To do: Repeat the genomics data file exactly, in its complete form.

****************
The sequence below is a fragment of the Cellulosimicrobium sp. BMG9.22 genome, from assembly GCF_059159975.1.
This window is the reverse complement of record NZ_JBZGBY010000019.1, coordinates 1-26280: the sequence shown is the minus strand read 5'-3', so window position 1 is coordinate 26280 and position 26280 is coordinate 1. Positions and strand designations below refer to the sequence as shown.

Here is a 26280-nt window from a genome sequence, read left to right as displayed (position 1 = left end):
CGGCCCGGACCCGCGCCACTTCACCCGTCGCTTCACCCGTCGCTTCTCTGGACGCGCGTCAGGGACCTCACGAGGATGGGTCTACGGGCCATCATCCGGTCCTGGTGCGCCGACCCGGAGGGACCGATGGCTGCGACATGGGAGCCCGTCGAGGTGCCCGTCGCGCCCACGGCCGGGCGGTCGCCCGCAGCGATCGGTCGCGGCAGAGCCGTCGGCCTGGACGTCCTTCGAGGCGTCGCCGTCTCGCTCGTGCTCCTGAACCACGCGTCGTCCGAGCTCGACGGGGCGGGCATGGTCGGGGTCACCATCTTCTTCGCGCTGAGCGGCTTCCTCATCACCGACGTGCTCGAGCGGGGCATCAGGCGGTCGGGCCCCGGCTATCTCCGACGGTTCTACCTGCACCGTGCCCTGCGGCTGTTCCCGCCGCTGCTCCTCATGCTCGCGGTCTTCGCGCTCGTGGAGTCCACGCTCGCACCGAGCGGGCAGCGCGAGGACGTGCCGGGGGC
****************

The sequence below is a fragment of the Cellulosimicrobium sp. BMG9.22 genome, from assembly GCF_059159975.1.
This window is the reverse complement of record NZ_JBZGBY010000019.1, coordinates 1-26280: the sequence shown is the minus strand read 5'-3', so window position 1 is coordinate 26280 and position 26280 is coordinate 1. Positions and strand designations below refer to the sequence as shown.

Here is a 26280-nt window from a genome sequence, read left to right as displayed (position 1 = left end):
CGGCCCGGACCCGCGCCACTTCACCCGTCGCTTCACCCGTCGCTTCTCTGGACGCGCGTCAGGGACCTCACGAGGATGGGTCTACGGGCCATCATCCGGTCCTGGTGCGCCGACCCGGAGGGACCGATGGCTGCGACATGGGAGCCCGTCGAGGTGCCCGTCGCGCCCACGGCCGGGCGGTCGCCCGCAGCGATCGGTCGCGGCAGAGCCGTCGGCCTGGACGTCCTTCGAGGCGTCGCCGTCTCGCTCGTGCTCCTGAACCACGCGTCGTCCGAGCTCGACGGGGCGGGCATGGTCGGGGTCACCATCTTCTTCGCGCTGAGCGGCTTCCTCATCACCGACGTGCTCGAGCGGGGCATCAGGCGGTCGGGCCCCGGCTATCTCCGACGGTTCTACCTGCACCGTGCCCTGCGGCTGTTCCCGCCGCTGCTCCTCATGCTCGCGGTCTTCGCGCTCGTGGAGTCCACGCTCGCACCGAGCGGGCAGCGCGAGGACGTGCCGGGGGC